Neuroblastoma is a solid tumor (a lump or mass), often found in the small glands on top of the kidneys, and most commonly affects infants and young children. Among neuroblastomas, high-risk neuroblastomas are very aggressive and resistant to most kinds of intensive treatment. Immunotherapy, which uses the immune system to fight against cancer, has shown great promise in treating many types of cancer. However, high-risk neuroblastoma is often resistant to this approach as well. Recent studies revealed that small vesicles known as exosomes, which are envelopes, could deliver a cargo of small RNA molecules and provide communication between neuroblastoma cells and the surrounding cells and trigger metastasis and resistance to immunotherapy. In this chapter, we describe the role of exosomes and small RNA molecules in the metastasis and regression of neuroblastoma and the potential therapeutic approaches to combat this menace.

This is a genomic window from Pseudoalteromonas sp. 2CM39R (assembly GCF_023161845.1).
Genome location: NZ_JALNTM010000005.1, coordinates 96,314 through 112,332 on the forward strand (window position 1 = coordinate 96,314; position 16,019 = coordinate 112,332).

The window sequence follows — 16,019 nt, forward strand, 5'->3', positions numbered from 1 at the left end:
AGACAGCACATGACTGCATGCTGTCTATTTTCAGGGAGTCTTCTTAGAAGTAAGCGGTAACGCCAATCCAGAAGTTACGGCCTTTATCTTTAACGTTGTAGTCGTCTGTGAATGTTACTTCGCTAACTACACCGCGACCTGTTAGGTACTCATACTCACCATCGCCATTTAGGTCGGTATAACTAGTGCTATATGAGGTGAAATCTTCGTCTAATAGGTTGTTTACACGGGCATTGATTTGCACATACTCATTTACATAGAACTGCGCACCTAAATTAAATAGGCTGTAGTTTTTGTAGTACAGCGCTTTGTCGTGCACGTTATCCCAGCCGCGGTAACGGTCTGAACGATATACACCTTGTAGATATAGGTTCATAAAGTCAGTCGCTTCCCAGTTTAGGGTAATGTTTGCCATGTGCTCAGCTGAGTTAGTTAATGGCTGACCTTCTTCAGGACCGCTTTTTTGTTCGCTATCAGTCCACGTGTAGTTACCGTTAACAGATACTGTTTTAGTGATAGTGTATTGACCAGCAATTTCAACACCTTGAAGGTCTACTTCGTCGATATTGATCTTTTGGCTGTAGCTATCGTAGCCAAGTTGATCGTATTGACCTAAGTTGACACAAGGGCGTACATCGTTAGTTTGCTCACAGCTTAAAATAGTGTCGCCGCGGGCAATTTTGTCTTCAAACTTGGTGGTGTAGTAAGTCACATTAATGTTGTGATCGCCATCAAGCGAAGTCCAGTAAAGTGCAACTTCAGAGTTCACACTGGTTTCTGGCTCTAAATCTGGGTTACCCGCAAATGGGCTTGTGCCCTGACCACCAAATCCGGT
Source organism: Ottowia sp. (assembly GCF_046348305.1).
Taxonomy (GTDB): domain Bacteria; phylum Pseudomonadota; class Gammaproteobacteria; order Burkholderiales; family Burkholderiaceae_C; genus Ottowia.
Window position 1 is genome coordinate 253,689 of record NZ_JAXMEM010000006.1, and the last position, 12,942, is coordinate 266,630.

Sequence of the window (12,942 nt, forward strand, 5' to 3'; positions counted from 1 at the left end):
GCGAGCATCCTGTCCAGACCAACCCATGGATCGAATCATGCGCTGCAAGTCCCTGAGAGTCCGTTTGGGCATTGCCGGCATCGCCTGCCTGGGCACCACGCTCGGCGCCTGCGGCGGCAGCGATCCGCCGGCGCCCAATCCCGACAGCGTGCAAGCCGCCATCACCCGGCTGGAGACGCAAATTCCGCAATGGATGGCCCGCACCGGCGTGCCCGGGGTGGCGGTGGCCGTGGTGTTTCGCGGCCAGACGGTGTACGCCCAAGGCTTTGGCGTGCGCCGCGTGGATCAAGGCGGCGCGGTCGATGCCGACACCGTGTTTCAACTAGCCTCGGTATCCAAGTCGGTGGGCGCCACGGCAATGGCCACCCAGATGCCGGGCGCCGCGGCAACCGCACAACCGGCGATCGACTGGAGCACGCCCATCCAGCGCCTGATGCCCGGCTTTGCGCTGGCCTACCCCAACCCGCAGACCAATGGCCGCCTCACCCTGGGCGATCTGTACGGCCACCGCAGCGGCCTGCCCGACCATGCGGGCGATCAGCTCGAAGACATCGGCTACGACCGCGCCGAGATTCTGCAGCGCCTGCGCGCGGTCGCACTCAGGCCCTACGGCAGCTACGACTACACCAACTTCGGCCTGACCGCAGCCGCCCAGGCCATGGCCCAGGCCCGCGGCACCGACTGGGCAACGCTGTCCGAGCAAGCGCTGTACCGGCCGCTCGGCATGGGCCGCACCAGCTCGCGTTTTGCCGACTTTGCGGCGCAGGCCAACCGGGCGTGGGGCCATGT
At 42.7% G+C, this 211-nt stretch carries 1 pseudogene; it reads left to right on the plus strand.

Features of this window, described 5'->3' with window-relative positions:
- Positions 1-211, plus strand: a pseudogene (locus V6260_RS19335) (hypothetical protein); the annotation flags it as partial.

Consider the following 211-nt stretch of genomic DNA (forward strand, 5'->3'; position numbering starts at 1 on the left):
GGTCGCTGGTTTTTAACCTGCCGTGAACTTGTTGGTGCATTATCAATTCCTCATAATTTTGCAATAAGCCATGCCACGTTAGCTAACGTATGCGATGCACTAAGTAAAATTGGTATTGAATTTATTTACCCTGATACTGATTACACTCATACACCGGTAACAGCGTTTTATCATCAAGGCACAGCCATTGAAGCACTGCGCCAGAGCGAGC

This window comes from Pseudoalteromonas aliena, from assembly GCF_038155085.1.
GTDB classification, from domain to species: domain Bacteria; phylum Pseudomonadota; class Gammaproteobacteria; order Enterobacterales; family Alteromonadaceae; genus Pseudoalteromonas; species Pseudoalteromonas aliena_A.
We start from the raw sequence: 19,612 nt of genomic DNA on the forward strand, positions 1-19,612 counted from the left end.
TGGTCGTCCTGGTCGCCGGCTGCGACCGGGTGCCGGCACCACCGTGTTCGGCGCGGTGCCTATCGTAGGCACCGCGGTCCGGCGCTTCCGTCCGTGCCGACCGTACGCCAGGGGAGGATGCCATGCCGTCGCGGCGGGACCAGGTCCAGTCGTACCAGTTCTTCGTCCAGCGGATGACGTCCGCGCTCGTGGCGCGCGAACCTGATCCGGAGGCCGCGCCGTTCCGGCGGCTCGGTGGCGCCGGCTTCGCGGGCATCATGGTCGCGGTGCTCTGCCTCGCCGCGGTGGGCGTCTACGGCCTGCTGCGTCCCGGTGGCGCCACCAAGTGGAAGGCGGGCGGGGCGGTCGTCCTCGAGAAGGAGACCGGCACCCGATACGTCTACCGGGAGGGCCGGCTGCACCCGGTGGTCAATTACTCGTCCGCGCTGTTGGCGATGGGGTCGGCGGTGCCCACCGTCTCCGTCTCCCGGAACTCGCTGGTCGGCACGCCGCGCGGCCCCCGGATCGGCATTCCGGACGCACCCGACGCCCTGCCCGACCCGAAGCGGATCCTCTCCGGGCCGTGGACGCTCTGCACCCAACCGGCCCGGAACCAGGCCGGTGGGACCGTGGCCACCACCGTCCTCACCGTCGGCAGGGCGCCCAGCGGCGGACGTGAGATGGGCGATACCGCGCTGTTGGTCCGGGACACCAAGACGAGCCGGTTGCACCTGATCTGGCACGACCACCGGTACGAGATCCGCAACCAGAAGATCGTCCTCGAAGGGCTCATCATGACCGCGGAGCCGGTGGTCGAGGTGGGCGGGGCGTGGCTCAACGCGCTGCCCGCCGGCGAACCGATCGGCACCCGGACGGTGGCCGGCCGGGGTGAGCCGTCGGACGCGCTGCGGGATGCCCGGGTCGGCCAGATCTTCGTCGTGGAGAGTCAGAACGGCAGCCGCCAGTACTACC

Keywords: Antibody-dependent cell cytotoxicity; Chemotherapy; Disialoganglioside; Exosome biogenesis; Exosomes; Extracellular vesicles; Immunotherapy; MYCN; Metastasis; Multivesicular bodies; Neuroblastoma; Non-coding RNAs; Pericytes; Tumor microenvironment; Tumor-associated monocytes.